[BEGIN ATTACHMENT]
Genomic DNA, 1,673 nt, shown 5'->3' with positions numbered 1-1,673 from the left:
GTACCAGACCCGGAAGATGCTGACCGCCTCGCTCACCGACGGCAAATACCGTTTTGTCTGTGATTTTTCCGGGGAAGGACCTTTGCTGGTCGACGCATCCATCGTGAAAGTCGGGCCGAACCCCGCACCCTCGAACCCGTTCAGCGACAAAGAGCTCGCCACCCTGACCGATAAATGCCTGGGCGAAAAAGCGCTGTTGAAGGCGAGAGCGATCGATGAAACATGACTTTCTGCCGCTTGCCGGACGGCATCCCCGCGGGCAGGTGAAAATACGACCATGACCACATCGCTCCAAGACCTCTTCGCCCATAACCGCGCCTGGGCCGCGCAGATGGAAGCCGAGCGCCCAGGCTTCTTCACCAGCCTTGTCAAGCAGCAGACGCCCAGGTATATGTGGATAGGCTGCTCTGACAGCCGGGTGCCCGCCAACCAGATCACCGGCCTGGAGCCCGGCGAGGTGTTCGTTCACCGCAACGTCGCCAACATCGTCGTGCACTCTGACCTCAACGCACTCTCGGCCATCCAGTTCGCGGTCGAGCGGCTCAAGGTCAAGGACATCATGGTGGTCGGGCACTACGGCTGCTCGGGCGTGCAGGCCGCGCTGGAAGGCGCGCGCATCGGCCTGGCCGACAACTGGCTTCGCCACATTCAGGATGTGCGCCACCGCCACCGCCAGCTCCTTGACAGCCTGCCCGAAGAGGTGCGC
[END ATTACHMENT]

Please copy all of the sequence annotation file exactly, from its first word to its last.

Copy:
Genomic DNA, 1,673 nt, shown 5'->3' with positions numbered 1-1,673 from the left:
GTACCAGACCCGGAAGATGCTGACCGCCTCGCTCACCGACGGCAAATACCGTTTTGTCTGTGATTTTTCCGGGGAAGGACCTTTGCTGGTCGACGCATCCATCGTGAAAGTCGGGCCGAACCCCGCACCCTCGAACCCGTTCAGCGACAAAGAGCTCGCCACCCTGACCGATAAATGCCTGGGCGAAAAAGCGCTGTTGAAGGCGAGAGCGATCGATGAAACATGACTTTCTGCCGCTTGCCGGACGGCATCCCCGCGGGCAGGTGAAAATACGACCATGACCACATCGCTCCAAGACCTCTTCGCCCATAACCGCGCCTGGGCCGCGCAGATGGAAGCCGAGCGCCCAGGCTTCTTCACCAGCCTTGTCAAGCAGCAGACGCCCAGGTATATGTGGATAGGCTGCTCTGACAGCCGGGTGCCCGCCAACCAGATCACCGGCCTGGAGCCCGGCGAGGTGTTCGTTCACCGCAACGTCGCCAACATCGTCGTGCACTCTGACCTCAACGCACTCTCGGCCATCCAGTTCGCGGTCGAGCGGCTCAAGGTCAAGGACATCATGGTGGTCGGGCACTACGGCTGCTCGGGCGTGCAGGCCGCGCTGGAAGGCGCGCGCATCGGCCTGGCCGACAACTGGCTTCGCCACATTCAGGATGTGCGCCACCGCCACCGCCAGCTCCTTGACAGCCTGCCCGAAGAGGTGCGC